When it comes to toy organization, I like organized sets and have been known to sort toys by the hour, on a bi-monthly basis, all the while muttering “I’m never going to let it get this disorganized again!” It’s a sickness really, given that it ends up just as disorganized by the end of the day! To me, there is nothing worse than going to play with a farm set and only having a pig, one piece of the fence, and perhaps a farmer’s hat – without the farmer.

As a result, I’m always looking for easy ways to keep collections together. Once together, I want those toys stored in ways that make them easy to identify, without having to dump the entire container out – a favorite pastime of my youngest.

These cute little bags are a score on both counts and are so, so easy to make. Although I’ve used them to store toys, the uses for them are endless. Don’t you believe me? Just watch. You’ll see!

How to Make Fabric Bags with a Peek-a-Boo Window

For this project you will need:
Fabric of your choice
Contrasting fabric for drawstring pocket
twine or twill tape for drawstring
Sewing Machine
Matching Thread
Clear Vinyl

 Cut out the bag

My finished bag size is approximately 14″ x 14″. I began by cutting two pieces of fabric, with right sides together, approximately 16″ x 16″.
fabric bags - measure length
Cut two pieces, in a coordinating fabric, measuring 14.5″ wide x 4″ long to be used as the drawstring pocket. Also, cut two pieces of cord (to be used as the drawstring pulley) at 18″ long each. Put these aside. Ignore my nasty, dry hand.

fabric bags - measure seem allowance

Fold one of the fabric pieces in half width-wise (from top to bottom) and cut a “window” on the fold of your fabric, ensuring there are at least 3″ on all outside edges.

fabric bags - cut window

Using this cut out as your guide, cut one piece of vinyl at least 1.5″ larger on all sides. Put aside.

fabric bags - add vinyl

On each of the four corners of your “window,” cut into the corner diagonally by 1/2″.

fabric bags - add vinyl - cut for finished corner

Press edges and Pin vinyl Window

 Press the top edge down  1″, on both the front and back pieces of the bag. Turn the front piece (the one with the window) over and press the 1/2″ edge of the window sides flat on all four edges.

fabric bags - add vinyl - hem edge of window

On each end of the drawstring pocket, press the side edges in by 1/4″ on each end, and the long edges in by 1/2″ on each side.

fabric bags - make drawstring 1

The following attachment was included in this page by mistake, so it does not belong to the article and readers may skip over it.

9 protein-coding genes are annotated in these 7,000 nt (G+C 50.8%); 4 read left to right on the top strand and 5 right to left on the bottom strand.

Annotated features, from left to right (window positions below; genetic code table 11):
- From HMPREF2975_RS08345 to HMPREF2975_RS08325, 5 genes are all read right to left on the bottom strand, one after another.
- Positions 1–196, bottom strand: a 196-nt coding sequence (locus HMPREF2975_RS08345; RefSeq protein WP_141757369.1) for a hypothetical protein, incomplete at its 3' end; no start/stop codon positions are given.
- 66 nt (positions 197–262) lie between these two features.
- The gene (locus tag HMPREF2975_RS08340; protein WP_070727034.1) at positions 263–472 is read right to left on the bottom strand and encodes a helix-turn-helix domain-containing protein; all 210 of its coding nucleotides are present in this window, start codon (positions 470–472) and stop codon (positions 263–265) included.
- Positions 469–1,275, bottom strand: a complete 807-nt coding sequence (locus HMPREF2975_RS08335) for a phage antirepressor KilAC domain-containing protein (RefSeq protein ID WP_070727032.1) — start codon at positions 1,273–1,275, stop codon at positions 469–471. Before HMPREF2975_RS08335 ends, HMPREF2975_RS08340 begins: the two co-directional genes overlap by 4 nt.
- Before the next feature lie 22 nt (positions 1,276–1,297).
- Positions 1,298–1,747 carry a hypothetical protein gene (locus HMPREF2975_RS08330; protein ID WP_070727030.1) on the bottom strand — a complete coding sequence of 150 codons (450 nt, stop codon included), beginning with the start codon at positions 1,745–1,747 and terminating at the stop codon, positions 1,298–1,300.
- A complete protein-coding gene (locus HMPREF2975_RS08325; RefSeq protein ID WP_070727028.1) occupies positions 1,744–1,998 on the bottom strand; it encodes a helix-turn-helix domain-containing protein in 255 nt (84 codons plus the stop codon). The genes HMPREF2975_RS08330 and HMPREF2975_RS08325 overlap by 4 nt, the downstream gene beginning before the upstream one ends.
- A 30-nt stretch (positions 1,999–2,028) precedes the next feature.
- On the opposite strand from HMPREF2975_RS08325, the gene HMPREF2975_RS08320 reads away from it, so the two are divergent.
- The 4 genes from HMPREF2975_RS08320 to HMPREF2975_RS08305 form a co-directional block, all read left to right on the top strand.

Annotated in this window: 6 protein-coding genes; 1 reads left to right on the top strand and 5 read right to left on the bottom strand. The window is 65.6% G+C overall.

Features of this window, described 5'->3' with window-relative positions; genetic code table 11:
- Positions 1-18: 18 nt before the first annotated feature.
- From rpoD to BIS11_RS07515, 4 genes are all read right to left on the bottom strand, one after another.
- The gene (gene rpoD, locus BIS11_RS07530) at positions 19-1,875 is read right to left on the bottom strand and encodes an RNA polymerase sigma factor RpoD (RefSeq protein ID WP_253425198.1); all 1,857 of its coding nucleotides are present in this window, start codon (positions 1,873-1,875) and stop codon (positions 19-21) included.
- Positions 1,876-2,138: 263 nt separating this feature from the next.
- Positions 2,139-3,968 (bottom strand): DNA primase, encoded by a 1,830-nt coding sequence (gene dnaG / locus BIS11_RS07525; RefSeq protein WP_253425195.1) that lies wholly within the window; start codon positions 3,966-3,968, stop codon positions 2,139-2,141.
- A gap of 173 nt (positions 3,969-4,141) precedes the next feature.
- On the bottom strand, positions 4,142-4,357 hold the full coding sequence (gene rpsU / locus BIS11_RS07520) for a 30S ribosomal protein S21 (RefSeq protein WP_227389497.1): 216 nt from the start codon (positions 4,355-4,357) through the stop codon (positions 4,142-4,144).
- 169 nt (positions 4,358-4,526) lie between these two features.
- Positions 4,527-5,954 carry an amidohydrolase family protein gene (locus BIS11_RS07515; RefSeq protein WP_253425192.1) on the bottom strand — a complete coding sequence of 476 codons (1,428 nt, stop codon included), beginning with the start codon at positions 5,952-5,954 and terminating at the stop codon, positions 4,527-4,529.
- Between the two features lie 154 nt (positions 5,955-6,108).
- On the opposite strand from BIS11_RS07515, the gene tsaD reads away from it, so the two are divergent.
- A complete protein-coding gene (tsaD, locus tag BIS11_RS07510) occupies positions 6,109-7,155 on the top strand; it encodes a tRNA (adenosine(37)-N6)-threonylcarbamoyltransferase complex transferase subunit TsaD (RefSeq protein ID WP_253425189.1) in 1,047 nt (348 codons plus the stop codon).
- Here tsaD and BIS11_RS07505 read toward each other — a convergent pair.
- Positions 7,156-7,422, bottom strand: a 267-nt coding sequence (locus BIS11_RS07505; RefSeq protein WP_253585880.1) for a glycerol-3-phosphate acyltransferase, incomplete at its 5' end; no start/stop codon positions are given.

fabric bags - make drawstring 2

Pin the vinyl to the pressed edge of the window, on the backside of the front piece, ensuring the vinyl overhangs evenly on all four sides. Turn over the front piece.

fabric bags - pin vinyl

 Pin the right side of the drawstring pocket approximately 1/2″ from the top. Repeat for the back.

fabric bags - window-front side

 Assemble Bag

Stitch close to the edge on the top of the bag and the vinyl on the front side of the fabric.

fabric bags - sew edges

For the back, stitch close to the top edge.
On drawstring pocket, stitch close to both top and bottom edges, leaving a minimum 1″ pocket on both the front and back of the bag.
With right sides together, stitch the front of the bag to the back on three sides, leaving the top open. Turn and press.

fabric bags - add drawstring pocket

Thread one of the drawstring cords through each drawstring pocket, and secure each edge with a knot.

fabric bags - tie off drawstring

You have a completed bag!

fabric bags - finished bag

There are a million uses for these. I hope you can find a place for one!

 

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DIY Faux Fur Sleeping Bag Sneak Peak – The Ultimate Pottery Barn Teen Knock-off

Posted in DIY, SEWING
on December 12, 2013

Bless me readers, for I have been absent – it’s been two weeks since my last blog post. I have been very chaotically frantic and unfocused busy. First, I had to un-decorate from Thanksgiving. Then, I had to start decorating for Christmas – which, by the way, I’m still doing – I’m determined to be finished by the end of the week. We’ve been homeschooling – ever crazy since I’ve becoming unorganized. And, I’ve been going to the gym to work off the 10 lbs I ate between Halloween and Thanksgiving. I’ve also been sewing. Alot. So, now you’re all caught up and we can move on to what I’ve been sewing, which is really what I wanted to talk about!